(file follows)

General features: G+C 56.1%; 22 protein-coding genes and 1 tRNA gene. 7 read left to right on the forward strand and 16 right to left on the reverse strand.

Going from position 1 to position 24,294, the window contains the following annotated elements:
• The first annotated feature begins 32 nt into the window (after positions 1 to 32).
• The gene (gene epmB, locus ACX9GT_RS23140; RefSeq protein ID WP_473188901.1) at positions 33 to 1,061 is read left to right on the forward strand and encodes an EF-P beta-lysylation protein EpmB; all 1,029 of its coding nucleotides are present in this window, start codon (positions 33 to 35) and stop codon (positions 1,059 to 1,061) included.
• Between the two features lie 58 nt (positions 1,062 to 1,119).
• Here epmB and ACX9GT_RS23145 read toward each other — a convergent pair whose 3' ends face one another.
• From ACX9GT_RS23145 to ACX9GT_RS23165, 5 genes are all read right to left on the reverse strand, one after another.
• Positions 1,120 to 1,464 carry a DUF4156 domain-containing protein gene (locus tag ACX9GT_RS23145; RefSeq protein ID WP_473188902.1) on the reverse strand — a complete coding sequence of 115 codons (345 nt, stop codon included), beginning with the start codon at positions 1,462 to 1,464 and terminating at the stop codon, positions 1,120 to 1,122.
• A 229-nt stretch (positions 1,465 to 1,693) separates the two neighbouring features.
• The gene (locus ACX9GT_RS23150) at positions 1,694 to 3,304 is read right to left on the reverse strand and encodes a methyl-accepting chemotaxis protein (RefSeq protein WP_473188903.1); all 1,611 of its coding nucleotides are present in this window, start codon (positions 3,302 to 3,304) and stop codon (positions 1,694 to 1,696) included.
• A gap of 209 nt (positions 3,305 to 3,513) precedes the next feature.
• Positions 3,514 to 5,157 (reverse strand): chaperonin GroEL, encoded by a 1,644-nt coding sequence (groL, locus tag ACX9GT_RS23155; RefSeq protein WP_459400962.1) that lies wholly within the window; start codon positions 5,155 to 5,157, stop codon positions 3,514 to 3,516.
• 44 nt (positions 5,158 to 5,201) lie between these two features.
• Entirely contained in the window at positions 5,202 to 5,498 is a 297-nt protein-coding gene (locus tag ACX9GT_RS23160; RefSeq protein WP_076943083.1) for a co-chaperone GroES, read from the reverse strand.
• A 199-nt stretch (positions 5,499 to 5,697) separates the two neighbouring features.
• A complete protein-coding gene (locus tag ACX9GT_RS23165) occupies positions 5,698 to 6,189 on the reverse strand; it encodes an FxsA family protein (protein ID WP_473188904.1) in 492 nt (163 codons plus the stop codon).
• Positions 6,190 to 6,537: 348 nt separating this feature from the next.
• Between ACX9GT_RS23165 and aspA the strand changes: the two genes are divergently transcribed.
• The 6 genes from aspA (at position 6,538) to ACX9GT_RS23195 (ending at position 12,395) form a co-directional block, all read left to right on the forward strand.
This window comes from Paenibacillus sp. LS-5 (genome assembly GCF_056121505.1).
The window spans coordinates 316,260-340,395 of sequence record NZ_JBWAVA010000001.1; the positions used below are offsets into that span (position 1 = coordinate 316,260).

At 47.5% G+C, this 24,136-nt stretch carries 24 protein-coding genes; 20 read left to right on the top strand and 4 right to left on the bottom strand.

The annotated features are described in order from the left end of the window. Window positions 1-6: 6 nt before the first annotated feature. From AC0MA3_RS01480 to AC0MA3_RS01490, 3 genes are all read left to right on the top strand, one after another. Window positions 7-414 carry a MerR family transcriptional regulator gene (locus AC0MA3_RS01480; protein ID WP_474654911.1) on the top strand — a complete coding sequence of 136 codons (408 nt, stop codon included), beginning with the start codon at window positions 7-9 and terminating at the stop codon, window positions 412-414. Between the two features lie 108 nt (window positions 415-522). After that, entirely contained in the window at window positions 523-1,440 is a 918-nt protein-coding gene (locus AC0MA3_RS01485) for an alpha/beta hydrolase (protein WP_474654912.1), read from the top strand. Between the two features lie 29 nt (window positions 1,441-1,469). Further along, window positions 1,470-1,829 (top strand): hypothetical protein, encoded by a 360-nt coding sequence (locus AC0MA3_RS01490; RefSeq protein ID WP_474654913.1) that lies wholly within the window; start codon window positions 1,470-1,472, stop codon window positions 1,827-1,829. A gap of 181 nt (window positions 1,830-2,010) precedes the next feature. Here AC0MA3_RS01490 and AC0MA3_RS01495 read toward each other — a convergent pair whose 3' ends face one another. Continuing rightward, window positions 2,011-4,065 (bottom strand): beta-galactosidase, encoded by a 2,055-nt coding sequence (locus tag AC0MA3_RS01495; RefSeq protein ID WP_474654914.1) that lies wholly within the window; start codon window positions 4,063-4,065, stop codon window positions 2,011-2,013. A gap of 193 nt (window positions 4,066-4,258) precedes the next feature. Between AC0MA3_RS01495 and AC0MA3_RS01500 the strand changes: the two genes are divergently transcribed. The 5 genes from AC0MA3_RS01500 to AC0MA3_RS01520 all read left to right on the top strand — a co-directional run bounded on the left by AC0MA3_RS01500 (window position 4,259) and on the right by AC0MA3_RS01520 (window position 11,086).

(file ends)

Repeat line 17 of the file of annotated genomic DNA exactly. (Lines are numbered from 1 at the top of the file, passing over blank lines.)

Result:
• Positions 6,190 to 6,537: 348 nt separating this feature from the next.